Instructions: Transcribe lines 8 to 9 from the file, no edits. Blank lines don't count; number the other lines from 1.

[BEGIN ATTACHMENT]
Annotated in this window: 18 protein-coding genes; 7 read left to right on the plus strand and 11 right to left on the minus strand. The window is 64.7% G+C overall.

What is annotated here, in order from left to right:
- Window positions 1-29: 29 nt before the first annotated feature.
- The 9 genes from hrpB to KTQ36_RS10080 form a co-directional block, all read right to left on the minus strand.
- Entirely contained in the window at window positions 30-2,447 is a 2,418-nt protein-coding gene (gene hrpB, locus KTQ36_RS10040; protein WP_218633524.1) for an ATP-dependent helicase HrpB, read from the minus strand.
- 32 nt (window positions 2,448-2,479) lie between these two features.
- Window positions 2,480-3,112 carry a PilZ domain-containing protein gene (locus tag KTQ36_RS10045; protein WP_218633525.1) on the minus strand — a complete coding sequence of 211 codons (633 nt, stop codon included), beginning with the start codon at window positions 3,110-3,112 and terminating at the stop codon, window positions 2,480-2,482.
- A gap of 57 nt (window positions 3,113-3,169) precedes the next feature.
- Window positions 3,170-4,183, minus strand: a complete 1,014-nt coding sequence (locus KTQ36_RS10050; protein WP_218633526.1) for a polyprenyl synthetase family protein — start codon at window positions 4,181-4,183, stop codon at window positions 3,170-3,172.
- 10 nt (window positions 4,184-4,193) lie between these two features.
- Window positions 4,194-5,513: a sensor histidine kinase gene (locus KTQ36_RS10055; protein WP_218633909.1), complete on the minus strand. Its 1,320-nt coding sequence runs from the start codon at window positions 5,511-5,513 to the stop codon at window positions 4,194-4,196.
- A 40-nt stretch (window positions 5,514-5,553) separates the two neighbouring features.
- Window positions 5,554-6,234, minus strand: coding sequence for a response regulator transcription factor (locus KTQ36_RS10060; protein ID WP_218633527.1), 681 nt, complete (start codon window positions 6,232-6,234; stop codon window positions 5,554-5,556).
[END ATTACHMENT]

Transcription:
- A gap of 57 nt (window positions 3,113-3,169) precedes the next feature.
- Window positions 3,170-4,183, minus strand: a complete 1,014-nt coding sequence (locus KTQ36_RS10050; protein WP_218633526.1) for a polyprenyl synthetase family protein — start codon at window positions 4,181-4,183, stop codon at window positions 3,170-3,172.